At the risk of sounding too like an elementary school coach, there’s no “I” in “team.” Even the greatest individual talents need some support to reach the highest heights. Michael Jordan, for example, probably wouldn’t have found the same success if he didn’t play alongside Scottie Pippen.
Although that dynamic duo earned a place in basketball history, they didn’t immediately hit it off. In fact, Pippen called His Airness distant and remembered how his new teammate made an awkward comment grounded in a geographic mistake.
Scottie Pippen arrived in Chicago to help Michael Jordan get over the hump
These days, it’s easy to think of Michael Jordan and imagine him as an all-conquering hero winning championships every season. During the early days of his career, though, the Bulls weren’t exactly world-beaters.
As soon as he reached the professional ranks, it was clear that MJ belonged. He averaged 28.2 points per game during his first campaign, cruising to Rookie of the Year honors and lifting the Bulls back into the postseason. After a lost sophomore season, Jordan’s scoring numbers only improved, but that wasn’t enough. Chicago could consistently qualify for the playoffs, but they struggled to move beyond the first round.
That reality prompted general manager Jerry Krause to look for reinforcements, and, ahead of the 1987 NBA draft, he found a gem. While the University of Central Arkansas wasn’t exactly a basketball powerhouse, they had a capable player on their roster by the name of Scottie Pippen.
Krause, who loved the idea of unearthing overlooked players, had found his man.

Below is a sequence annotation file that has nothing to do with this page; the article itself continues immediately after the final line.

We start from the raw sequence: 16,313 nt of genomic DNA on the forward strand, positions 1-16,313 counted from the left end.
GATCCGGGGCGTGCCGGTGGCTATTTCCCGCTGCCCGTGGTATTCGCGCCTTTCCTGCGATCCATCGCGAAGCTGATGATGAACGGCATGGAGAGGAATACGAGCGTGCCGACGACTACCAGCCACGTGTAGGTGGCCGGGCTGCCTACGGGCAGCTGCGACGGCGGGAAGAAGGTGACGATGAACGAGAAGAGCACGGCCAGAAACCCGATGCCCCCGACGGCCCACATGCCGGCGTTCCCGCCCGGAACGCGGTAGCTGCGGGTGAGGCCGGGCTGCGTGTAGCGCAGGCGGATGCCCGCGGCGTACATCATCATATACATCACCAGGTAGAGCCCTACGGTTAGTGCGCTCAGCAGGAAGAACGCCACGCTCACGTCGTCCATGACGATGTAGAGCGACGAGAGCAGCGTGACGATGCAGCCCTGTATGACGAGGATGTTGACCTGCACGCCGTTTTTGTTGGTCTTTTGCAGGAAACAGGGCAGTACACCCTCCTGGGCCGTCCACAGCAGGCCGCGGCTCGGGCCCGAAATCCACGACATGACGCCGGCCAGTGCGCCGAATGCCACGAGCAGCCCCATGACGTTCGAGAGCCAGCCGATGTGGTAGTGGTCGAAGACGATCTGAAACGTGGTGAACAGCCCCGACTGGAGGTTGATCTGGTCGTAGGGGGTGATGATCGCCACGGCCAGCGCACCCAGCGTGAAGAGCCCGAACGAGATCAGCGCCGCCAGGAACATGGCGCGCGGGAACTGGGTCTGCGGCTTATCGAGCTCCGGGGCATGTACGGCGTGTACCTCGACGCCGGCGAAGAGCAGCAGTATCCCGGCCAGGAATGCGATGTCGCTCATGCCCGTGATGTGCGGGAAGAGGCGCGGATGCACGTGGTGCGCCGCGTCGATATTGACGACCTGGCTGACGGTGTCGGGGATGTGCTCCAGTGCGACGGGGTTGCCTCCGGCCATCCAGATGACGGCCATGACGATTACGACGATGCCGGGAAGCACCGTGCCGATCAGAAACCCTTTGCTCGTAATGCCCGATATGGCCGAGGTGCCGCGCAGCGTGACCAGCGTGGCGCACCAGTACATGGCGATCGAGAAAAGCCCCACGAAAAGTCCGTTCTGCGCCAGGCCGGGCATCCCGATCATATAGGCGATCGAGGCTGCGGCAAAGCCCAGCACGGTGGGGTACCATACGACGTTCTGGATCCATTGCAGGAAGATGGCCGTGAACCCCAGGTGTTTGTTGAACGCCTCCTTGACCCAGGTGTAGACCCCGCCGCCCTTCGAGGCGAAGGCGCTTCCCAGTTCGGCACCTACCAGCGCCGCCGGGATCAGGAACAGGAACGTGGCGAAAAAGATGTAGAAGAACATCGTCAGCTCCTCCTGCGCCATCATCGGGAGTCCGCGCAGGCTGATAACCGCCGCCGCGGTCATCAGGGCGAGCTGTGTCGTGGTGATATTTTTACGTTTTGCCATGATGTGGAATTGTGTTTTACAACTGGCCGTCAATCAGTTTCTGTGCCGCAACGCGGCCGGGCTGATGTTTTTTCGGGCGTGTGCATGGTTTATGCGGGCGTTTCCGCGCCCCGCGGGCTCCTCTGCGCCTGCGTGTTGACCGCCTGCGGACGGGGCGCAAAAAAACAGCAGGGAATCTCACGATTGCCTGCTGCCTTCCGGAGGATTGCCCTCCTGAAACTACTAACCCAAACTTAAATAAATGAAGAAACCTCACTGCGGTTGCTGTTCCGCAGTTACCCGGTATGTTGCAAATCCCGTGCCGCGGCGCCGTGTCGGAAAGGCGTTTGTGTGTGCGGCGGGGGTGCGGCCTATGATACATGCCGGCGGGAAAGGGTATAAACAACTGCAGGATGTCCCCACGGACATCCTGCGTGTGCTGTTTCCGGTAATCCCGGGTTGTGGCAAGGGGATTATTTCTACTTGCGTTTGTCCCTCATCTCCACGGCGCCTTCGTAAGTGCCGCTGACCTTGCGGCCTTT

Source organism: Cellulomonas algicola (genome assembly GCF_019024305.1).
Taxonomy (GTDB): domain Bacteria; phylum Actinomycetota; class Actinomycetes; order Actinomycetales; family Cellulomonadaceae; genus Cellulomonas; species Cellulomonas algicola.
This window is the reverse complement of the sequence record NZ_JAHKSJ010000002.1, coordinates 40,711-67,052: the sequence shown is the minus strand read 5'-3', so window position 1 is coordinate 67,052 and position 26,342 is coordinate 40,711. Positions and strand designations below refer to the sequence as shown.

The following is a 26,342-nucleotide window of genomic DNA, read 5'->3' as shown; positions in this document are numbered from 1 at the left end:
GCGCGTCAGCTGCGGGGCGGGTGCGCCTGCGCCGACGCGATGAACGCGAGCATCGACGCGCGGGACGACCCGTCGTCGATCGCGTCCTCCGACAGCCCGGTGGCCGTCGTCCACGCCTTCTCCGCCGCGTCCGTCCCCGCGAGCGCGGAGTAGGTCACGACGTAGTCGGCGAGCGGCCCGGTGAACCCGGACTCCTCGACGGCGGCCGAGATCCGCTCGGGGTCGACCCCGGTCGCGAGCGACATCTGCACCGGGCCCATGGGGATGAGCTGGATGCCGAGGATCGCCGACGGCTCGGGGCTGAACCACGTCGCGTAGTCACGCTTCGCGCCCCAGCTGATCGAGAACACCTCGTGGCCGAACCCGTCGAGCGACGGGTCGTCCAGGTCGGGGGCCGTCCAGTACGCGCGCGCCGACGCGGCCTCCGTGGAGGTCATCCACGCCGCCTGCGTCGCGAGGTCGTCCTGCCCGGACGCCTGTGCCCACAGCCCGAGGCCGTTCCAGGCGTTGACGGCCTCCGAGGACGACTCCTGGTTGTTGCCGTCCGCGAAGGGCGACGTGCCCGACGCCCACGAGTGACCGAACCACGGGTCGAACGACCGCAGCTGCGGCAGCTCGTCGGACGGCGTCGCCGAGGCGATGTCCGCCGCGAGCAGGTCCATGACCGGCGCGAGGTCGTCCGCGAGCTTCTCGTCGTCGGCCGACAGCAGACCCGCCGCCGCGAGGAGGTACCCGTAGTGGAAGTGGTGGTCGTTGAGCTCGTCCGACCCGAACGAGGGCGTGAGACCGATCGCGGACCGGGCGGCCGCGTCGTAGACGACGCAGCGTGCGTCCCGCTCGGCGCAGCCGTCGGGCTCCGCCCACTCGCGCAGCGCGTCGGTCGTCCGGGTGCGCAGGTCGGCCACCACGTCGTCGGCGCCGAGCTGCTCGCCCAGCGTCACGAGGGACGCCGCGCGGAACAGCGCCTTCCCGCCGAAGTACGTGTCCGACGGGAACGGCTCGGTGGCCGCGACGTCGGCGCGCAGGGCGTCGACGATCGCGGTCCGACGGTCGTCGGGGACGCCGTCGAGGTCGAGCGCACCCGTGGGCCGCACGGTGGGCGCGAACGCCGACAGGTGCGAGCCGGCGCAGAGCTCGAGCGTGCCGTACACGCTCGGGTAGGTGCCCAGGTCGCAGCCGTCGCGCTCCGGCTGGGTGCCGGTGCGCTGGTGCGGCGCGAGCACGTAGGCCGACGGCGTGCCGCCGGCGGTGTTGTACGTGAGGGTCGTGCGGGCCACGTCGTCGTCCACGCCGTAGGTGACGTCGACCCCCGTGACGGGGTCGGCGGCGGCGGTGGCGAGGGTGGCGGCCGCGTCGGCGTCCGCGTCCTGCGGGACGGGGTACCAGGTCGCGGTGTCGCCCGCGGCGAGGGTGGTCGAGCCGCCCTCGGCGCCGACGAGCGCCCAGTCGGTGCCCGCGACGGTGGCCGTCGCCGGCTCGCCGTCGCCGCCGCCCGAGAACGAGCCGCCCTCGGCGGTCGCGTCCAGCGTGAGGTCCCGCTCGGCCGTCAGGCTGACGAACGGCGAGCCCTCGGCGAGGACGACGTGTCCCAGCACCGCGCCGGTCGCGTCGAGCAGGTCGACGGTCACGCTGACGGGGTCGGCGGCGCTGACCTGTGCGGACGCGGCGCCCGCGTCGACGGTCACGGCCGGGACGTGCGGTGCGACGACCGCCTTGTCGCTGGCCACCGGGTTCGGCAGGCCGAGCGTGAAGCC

“Love at first sight — pure scouting love,” he explained in his unpublished memoirs, according to NBC Sports. “The thought of this guy playing alongside Michael caused this scout’s mind to work overtime. The quickest, longest-armed, most tremendous lateral quickness combination in the game … we had to get this guy.”
While it took some wheeling and dealing, Krause managed to get his man. Pippen became a Bull.
An awkward first encounter with His Airness
Over the course of his career, Jordan developed a reputation as an unflinching competitor. Winning came first, with everything slotting in below that ultimate goal. Pippen, during his earliest days in Chicago, saw that reality firsthand.
“Michael was a little distant,” the forward recalled in an Athletic piece chronicling people’s first encounters with MJ. “He was more … he was competitive, that was kind of his drive in those days.”
Beyond that initial observation, Pippen also shared one additional detail that seems to have tainted his initial impression of His Airness. Jordan, it seems, made things a bit awkward by messing up a geographical detail.
“I remember Michael said, ‘Well, we got another one of those Arkansas boys’ when I was drafted,” Pippen continued. “Knowing the Bulls had drafted Pete Myers, he was an Arkansas kid, from the University of Arkansas [at Little Rock]. He was actually from Mobile, Alabama. That’s kind of all I remember.”
Even if you set aside the geographical mistake, writing a new teammate off as “another one” of anything probably isn’t the best way to make a first impression.
From a basketball perspective, everything worked out for Jordan and Pippen
Between his general coldness and calling him “another one of those Arkansas boys,” it would be understandable if Pippen felt a bit of ill will toward His Airness. At the end of the day, though, everything worked out from a basketball perspective.
As Krause suspected ahead of the draft, Pippen proved to be the perfect complement to Jordan. The forward had grown up playing guard, which gave him a solid offensive skillset; if opposing defenses wanted to focus all of their attention on MJ, Pip was more than capable of being a secondary ball-handler and scoring threat. His combination of length and athleticism also made him a lock-down defender, which took a bit of work off His Airness’ plate.
While there were some famous bumps in the road, both during the 1990s and more recently, that partnership paid off on the court. Thanks to their dynamic duo, the Chicago Bulls claimed six championships in two separate three-peats.
As the cliche says, you don’t get a second chance to make a first impression. While that may be true, six rings and millions of dollars can paper over plenty of cracks.